The average instructions-per-function number within a simulator run, is very small (about 35), the result of multiple abstraction layers within the critical path of execution. This makes the function-granularity inappropriate for injecting the cheat code to our simulator, when attempting to turn it into an efficient cheater. Furthermore, considering the fact that nowadays a single tick consists of millions of cycles (about 11 millions on the platform we used, namely, a 2.8 GHz Pentium-IV at 250 Hz tick rate), a more adequate grain size for the purpose of cheating would be, say, tens of thousands of cycles. Thus, a slightly more sophisticated approach is required. Luckily, simple execution profiling (using Pin or numerous other tools) quickly reveal where an application spends most of its time; in the case of our simulator this was within two functions, the one that pops the next event to simulate and the one that searches for the next parallel job to schedule. By instructing Pin to instrument only these two functions, we were able to turn the simulator into a cheater, while reducing the slowdown penalty to less than 2% of the baseline. We remark that even though this selective instumentation process required our manual intervention, we believe it reflects a fairly straightforward and simple methodology that can probably be automated with some additional effort.

Finally, note that all slowdowns were computed with respect to the runtime of a simulator that was not instrumented, but still executed under Pin. This was done so as not to pollute our evaluation with unrelated Pin-specific performance issues. Indeed, running the simulator natively is 45% faster than the Pin baseline, a result of Pin essentially being a virtual machine [33]. Other binary instrumentation methods, whether static [48], exploiting free space within the executable itself [41], or linking to it loadable modules [4], do not suffer from this deficiency and are expected to close the gap.


5 General-Purpose Schedulers

The results shown so far are associated with Linux-2.6. To generalize, we experimented with other ticking operating systems and found that they are all susceptible to the cheat attack. The attack implementation was usually as shown in Fig. 5, possibly replacing the nanosleep with a call to pause, which blocks on a repeated tick-resolution alarm-signal that was set beforehand using setitimer (all functions are standard POSIX; the exceptions was Windows XP, for which we used Win32's GetMessage for blocking). Fig. 15 shows the outcome of repeating the experiment described in Section 3 (throughput of simultaneously running a 80%-cheater against an honest process) under the various OSs.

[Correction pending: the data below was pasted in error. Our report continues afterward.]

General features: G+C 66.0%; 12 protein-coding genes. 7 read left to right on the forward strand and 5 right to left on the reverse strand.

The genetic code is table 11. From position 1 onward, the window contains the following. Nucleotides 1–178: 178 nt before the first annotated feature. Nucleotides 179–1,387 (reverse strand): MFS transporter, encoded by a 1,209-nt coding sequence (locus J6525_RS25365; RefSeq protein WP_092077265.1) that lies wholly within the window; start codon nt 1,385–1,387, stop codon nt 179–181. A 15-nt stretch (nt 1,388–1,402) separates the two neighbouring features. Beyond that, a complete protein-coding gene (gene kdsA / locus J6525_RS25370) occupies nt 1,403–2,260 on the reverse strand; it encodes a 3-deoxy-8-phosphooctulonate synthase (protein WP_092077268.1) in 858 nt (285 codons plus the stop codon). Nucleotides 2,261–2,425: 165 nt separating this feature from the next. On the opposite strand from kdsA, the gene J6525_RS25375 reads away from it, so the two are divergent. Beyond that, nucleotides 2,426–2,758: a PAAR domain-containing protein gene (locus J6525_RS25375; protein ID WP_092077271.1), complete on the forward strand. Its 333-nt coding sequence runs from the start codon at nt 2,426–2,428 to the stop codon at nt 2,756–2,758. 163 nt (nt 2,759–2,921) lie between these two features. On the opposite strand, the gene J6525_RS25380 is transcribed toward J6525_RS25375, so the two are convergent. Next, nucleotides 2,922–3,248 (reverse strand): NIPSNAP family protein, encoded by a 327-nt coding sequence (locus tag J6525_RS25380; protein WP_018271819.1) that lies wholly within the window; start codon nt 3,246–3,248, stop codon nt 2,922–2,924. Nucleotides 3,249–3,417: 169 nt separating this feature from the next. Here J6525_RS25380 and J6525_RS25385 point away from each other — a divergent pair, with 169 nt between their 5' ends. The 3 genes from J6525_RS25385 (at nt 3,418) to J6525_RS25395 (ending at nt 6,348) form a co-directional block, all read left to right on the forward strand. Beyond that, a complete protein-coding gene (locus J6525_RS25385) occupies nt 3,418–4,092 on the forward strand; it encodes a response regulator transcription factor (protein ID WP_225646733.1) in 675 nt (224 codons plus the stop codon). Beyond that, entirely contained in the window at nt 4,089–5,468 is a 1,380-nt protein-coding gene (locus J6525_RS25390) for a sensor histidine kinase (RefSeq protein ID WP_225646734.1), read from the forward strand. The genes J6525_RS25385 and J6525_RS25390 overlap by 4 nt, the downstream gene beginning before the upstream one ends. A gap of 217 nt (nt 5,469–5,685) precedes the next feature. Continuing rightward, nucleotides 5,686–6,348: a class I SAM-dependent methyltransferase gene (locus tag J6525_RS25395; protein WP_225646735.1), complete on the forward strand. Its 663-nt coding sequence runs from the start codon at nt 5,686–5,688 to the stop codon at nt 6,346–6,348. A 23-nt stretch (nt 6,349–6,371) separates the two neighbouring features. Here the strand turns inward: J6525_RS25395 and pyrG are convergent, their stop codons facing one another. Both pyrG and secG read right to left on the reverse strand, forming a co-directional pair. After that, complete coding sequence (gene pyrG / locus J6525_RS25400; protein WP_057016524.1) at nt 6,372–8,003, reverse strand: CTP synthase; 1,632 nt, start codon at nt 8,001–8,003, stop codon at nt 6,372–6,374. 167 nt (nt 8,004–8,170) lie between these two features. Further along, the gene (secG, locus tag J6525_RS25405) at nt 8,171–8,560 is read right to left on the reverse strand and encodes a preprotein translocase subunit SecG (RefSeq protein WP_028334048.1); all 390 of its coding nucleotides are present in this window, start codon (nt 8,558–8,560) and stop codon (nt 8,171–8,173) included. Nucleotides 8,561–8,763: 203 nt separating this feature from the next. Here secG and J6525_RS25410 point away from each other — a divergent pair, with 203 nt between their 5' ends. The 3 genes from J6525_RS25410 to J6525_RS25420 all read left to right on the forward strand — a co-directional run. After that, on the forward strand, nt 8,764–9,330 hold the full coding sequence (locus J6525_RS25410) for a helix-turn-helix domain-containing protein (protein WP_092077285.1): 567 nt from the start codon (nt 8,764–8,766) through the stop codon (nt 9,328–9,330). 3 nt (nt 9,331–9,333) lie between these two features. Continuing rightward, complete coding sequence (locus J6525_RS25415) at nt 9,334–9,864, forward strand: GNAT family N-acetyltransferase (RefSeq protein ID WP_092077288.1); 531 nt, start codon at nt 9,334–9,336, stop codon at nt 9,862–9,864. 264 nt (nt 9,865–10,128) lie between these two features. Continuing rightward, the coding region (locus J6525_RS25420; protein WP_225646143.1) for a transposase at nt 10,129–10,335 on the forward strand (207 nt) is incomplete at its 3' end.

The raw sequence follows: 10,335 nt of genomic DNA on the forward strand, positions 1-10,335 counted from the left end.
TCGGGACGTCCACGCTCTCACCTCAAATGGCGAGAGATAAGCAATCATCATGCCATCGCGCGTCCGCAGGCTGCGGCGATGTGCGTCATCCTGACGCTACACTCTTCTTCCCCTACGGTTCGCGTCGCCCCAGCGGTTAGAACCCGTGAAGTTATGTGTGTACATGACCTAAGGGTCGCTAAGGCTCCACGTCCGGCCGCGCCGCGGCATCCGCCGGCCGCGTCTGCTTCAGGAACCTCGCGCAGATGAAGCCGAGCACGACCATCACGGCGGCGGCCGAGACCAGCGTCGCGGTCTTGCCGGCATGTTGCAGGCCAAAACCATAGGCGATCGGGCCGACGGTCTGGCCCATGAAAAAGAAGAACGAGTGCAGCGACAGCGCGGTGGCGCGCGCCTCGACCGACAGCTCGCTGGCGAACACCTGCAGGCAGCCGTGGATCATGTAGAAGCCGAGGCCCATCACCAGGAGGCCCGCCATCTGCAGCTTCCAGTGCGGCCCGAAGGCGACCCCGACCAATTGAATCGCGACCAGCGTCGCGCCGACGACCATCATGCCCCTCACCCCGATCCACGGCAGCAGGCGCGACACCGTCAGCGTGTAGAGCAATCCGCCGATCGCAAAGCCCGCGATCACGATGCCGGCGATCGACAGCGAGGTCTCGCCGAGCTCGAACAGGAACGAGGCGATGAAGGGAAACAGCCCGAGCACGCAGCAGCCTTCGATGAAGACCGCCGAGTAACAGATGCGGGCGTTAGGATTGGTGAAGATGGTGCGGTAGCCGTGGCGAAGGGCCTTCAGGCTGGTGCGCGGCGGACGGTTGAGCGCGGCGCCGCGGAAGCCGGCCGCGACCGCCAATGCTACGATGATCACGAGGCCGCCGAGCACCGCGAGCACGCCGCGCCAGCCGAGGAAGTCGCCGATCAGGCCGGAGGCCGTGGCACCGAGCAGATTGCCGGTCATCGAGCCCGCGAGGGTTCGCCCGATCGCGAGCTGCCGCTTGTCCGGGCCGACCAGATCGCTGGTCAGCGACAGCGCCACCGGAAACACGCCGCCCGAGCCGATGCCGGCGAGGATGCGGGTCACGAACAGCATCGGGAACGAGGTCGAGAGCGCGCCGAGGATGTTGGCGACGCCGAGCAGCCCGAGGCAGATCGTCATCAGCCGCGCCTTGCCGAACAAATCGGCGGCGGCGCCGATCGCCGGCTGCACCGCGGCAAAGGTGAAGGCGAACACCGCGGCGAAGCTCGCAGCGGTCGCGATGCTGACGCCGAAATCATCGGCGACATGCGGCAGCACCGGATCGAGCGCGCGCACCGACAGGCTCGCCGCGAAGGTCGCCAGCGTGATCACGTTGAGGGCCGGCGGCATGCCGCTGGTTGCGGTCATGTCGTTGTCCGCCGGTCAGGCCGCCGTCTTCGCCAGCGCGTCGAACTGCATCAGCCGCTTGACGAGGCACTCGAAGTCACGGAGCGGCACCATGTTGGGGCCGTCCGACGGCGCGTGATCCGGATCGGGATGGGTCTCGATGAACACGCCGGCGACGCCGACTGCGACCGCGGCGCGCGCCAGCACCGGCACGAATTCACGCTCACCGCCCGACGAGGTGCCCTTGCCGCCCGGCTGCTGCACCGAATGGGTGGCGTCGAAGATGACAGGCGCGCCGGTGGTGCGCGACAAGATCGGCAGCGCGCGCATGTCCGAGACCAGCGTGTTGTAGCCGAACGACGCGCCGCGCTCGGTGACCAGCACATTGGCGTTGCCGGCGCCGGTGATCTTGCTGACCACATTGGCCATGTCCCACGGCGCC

Figure 15:
Throughput of a 80%-cheater competing against an honest process, under the operating systems with which we experimented. These measurements were executed on the following OS versions: Linux 2.4.32, Linux 2.6.16, Window XP SP2, Solaris 10 (SunOS 5.10 for i386), and FreeBSD 6.1.
\includegraphics[width=0.6\twocolwid]{figs/schedulers/sched.eps}

Our high level findings were already detailed in Section 1.4 and summarized in Fig. 1. In this section we describe in more detail the design features that make schedulers vulnerable to cheating; importantly, we address the “partial quantum decay” mechanism of Windows XP and provide more details regarding FreeBSD, which separates billing from timing activity and requires a more sophisticated cheating approach.

5.1 Multilevel Feedback Queues

Scheduling in all contemporary general-purpose operating systems is based on a multilevel feedback queue. The details vary, but roughly speaking, the priority is a combination of a static component (“nice” value), and a dynamic component that mostly reflects lack of CPU usage, interpreted as being “I/O bound”; processes with the highest priority are executed in a round-robin manner. As the cheat process avoids billing, it gets the highest priority and hence can monopolize the CPU. This is what makes cheating widely applicable.

A potential problem with the multilevel feedback queues is that processes with lower priorities might starve. OSs employ various policies to avoid this. For example, Linux 2.4 uses the notion of “epochs” [36]. Upon a new epoch, the scheduler allocates a new quantum to all processes, namely, allows them to run for an additional 60ms. The epoch will not end until all runnable processes have exhausted their allocation, insuring all of them get a chance to run before new allocations are granted. Epochs are initiated by the tick handler, as part of the third item in Section 1.1. The remaining time a process has to run in the current epoch also serves as its priority (higher values imply higher priority). Scheduling decisions are made only when the remaining allocation of the currently running process reaches zero (possibly resulting in a new epoch if no runnable processes with positive allocation exist), or when a blocked process is made runnable.